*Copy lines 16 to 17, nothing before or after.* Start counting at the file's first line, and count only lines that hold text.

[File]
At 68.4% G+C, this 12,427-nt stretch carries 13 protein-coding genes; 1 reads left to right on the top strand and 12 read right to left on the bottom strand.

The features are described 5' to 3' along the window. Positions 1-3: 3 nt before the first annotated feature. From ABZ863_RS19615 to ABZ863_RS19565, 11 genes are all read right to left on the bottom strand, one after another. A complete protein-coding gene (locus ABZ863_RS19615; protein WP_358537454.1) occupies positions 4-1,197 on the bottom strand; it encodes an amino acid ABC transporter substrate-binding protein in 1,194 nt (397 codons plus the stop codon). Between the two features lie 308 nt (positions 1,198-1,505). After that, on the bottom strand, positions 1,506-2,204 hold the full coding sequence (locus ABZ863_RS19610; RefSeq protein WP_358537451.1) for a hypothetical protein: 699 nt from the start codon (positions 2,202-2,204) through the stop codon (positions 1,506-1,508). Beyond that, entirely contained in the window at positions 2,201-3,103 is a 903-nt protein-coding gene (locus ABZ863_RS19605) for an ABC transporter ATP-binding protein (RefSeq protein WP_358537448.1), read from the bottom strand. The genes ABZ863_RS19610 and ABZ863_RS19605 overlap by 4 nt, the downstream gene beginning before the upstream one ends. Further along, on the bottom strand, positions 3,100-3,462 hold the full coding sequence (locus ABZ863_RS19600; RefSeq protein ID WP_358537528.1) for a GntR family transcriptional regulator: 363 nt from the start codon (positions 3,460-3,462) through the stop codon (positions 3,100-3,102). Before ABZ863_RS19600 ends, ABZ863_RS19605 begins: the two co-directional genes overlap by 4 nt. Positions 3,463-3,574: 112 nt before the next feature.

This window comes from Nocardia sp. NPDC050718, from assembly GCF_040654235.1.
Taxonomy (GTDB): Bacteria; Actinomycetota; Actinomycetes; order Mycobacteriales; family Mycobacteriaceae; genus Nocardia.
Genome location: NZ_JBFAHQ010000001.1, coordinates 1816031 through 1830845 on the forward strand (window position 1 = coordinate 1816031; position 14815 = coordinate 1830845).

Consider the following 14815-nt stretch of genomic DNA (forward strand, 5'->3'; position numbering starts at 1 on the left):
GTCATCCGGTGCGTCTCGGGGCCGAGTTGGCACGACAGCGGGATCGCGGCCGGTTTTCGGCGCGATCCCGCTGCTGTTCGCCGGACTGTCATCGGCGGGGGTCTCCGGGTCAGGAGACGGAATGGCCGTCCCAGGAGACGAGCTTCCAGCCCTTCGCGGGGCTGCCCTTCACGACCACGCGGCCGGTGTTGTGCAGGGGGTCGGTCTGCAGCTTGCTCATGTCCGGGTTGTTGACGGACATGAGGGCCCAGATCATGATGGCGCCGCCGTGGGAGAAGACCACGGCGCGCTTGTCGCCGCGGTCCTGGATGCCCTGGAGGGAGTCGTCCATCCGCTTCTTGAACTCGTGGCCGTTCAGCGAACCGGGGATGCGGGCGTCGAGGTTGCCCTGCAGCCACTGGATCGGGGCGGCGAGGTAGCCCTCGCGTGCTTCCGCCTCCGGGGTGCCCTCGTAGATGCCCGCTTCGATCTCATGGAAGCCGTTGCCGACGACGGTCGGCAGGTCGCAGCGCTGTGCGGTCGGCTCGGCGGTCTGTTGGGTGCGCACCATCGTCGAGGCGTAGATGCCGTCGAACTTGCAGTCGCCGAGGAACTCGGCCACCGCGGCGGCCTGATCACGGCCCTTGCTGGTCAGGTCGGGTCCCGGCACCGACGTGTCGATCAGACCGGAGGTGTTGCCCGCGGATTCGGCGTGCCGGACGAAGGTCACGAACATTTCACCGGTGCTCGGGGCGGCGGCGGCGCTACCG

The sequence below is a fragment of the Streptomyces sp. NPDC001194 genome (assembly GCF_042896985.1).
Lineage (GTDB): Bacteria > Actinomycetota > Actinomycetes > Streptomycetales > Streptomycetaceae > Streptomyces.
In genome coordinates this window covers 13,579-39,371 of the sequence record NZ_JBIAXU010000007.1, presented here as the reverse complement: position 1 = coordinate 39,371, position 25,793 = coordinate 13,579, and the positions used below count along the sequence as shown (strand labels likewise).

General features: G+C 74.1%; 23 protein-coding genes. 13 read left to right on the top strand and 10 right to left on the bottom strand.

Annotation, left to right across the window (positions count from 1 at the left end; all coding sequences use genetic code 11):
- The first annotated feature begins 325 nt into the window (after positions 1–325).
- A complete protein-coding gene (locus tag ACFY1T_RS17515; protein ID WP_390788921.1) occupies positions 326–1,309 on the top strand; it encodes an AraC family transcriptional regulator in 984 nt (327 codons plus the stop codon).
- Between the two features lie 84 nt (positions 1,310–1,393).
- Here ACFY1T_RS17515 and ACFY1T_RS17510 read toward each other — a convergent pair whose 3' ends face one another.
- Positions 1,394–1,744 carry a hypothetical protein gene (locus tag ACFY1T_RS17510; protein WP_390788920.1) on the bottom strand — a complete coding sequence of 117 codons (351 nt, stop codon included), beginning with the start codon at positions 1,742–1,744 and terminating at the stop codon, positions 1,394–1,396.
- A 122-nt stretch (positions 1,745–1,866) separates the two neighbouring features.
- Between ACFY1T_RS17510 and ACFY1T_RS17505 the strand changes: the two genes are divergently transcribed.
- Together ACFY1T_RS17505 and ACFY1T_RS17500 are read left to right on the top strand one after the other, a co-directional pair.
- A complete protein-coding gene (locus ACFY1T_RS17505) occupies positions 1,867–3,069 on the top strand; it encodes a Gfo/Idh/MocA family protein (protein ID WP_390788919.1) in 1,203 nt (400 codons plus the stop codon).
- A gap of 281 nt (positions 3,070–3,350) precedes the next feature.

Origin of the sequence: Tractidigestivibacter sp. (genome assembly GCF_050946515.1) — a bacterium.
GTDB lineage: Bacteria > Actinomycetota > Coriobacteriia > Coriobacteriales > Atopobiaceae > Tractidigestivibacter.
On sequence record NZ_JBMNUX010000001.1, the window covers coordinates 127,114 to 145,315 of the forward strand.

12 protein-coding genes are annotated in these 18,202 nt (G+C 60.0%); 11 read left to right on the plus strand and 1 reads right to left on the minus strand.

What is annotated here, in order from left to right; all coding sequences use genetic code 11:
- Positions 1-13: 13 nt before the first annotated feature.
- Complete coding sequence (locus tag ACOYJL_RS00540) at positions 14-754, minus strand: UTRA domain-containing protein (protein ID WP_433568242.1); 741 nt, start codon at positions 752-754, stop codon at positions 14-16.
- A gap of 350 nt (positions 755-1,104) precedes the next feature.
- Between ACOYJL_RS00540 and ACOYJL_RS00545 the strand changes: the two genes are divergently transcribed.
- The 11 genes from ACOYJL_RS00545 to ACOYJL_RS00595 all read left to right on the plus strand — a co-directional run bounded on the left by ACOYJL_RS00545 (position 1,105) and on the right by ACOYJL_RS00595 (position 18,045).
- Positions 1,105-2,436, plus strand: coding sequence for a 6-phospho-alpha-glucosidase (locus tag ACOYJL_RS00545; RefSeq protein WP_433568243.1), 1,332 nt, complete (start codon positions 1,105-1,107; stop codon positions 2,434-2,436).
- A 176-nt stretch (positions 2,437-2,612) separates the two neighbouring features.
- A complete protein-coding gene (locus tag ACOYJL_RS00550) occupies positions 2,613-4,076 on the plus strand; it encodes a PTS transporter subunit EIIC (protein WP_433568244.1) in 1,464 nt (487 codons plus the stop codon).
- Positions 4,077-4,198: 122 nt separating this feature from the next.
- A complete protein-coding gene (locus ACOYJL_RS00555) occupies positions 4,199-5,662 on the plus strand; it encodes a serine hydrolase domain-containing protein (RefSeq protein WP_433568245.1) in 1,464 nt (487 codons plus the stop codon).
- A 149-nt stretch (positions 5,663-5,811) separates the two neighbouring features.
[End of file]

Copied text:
- Here ACFY1T_RS17515 and ACFY1T_RS17510 read toward each other — a convergent pair whose 3' ends face one another.
- Positions 1,394–1,744 carry a hypothetical protein gene (locus tag ACFY1T_RS17510; protein WP_390788920.1) on the bottom strand — a complete coding sequence of 117 codons (351 nt, stop codon included), beginning with the start codon at positions 1,742–1,744 and terminating at the stop codon, positions 1,394–1,396.